By Fred Hastings
ARISE held its monthly potluck supper on April 16 at Machias Christian Fellowship, the sponsoring church of the treatment program that has achieved noteworthy success in helping young people from Maine and the Northeast afflicted with drug addiction. While many drug and alcohol treatment programs are clinical-based, this one is strictly grassroots and faith-based, driven by private initiatives and voluntary support.
ARISE’s monthly supper, like its community fundraisers, usually includes what are referred to as “testimonials,” the life stories told by those enrolled in the six-month residential program based in a converted, once-stately riverfront home. The talks are invariably riveting, revealing as they are of just how deep was the black hole in which the addict had found himself. You think you have suffered along life’s way? Wait until you hear these experiences.
The teen or early-20s young man offering his testimony, if not yet fully emerged, clearly has ascended from the deepest depths. This is indicated by his unassuming ability to talk about private things that would, for most, be difficult if not unthinkable to impart, even by those who believe themselves capable of such openness and honesty. In addition, one is struck by the delivery. Here is a person, likely speaking for the first time in his life before a sizable public audience, doing so without reticence and displaying unexpected grace and ease. As the startling words effortlessly flow like water, unadorned, totally confessional, one is led to conclude that they defy restraint and affectation precisely because they rise from such a deep well within the speaker. The effect is arresting.
Despite the searing hardship, in these talks one hears no request for sympathy. Indeed, the table is turned, with testimonial speakers taking full responsibility for their actions, discussing ways to repay past transgressions, and thanking God, Jesus, the Bible, supporters of ARISE and others for their success in overcoming adversity with nary a forethought of victimhood.
At the recent potluck supper in a long-dormant and recently remodeled church in the Kennebec District of Machias, attended by perhaps 75 longtime Downeast residents from around the region, many of whom have lost loved ones to drug abuse, one felt present at a Maine gathering as authentic as one could imagine. Scattered about and chatting amiably with one another were young fishermen and their families, clammers just off the flats, a local barber, a graduate of the ARISE program and now happily married house painter, oblivious and energetic youngsters who scurried about and often underfoot, oldsters with trusty suspenders holding up their trousers and pen knives attached to their belts. All eventually made their way along the makeshift serving table where a helpful woman, perhaps someone who has raked blueberries in her day or makes wreathes in the fall, tended to the homemade dishes placed upon it — baked beans, pasta salad, mac and cheese, dilly beans, berry pies and oversized pastries including brownies, fudge and cookies. Plastic utensils and paper plates were placed adjacent to the only store-bought offering, a bag of Humpty Dumpty barbecue potato chips. No tendency to pomposity here; rather a scene of prosaic life, one refreshingly devoid of posturing of any kind.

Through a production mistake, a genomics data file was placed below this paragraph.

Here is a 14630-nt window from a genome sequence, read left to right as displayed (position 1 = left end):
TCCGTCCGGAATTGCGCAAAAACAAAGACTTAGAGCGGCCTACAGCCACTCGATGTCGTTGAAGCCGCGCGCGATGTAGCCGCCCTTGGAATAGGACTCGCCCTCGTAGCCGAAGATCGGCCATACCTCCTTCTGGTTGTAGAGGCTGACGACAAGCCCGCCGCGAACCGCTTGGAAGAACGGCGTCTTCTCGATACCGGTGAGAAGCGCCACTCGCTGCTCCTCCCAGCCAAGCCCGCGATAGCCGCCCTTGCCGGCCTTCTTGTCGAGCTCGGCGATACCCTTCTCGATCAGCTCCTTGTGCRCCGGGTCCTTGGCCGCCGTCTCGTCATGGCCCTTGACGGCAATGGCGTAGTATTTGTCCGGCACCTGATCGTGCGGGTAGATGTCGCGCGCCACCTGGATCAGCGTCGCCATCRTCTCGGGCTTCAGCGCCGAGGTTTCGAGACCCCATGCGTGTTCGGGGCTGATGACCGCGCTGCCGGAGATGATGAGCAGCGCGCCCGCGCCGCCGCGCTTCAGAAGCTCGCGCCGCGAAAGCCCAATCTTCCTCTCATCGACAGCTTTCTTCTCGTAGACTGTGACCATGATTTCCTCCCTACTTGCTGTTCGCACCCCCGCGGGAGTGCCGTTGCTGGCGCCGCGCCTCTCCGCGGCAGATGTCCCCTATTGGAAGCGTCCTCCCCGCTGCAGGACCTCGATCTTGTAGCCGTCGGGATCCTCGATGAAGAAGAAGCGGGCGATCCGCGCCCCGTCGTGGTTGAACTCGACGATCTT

At the most recent monthly supper, the testimonials were offered not by participants in the ARISE program, but by its founders, Aaron Dudley, the pastor of Machias Community Fellowship, and his wife, Lisa. For nearly an hour they spoke, in turn, of their early lives growing up in difficult home situations, of the dysfunctional families and negative peer pressures that led them to a variety of abuses including drugs, alcohol, crime, sexual experimentation, abortions, domestic violence — practically all before they completed high school. Religion had little presence in their upbringing, they said, but it proved the one thing, when presented to them, that provided a firm foundation in their lives, replacing others that proved built on sand. Their faith provided a welcome place where they could build back their individual selves, develop their new life together as husband and wife with their children in tow, along with establishing what would become the driving force of their life’s work.
Not a movie scene, not a passage from a novel, the April monthly ARISE potluck supper was high and meaningful real-life drama, an inspiration giving rise to hope at eradicating a grave social affliction bearing down on Washington County, as it is across Maine. It was the kind of event that those who write film scripts and write stories imagine in various forms, much to our delight, but seldom can match in fiction what can only happen in real life. William Faulkner’s words come to mind, not only in this regard, but with respect to the ARISE project itself. Faulkner speaks of writers, but his words apply equally to ARISE’s enrollees and staff, its graduates, its supporters, and those who are fortunate enough to happen upon one of their community gatherings: “I believe that man will not merely endure: he will prevail. He is immortal, not because he alone among creatures has an inexhaustible voice, but because he has a soul, a spirit capable of compassion and sacrifice and endurance. The poet’s, the writer’s, duty is to write about these things. It is his privilege to help a man endure by lifting his heart, by reminding him of the courage and honor and hope and pride and compassion and pity and sacrifice which have been the glory of his past.”
Fred Hastings is a retired journalist who lives in Cutler.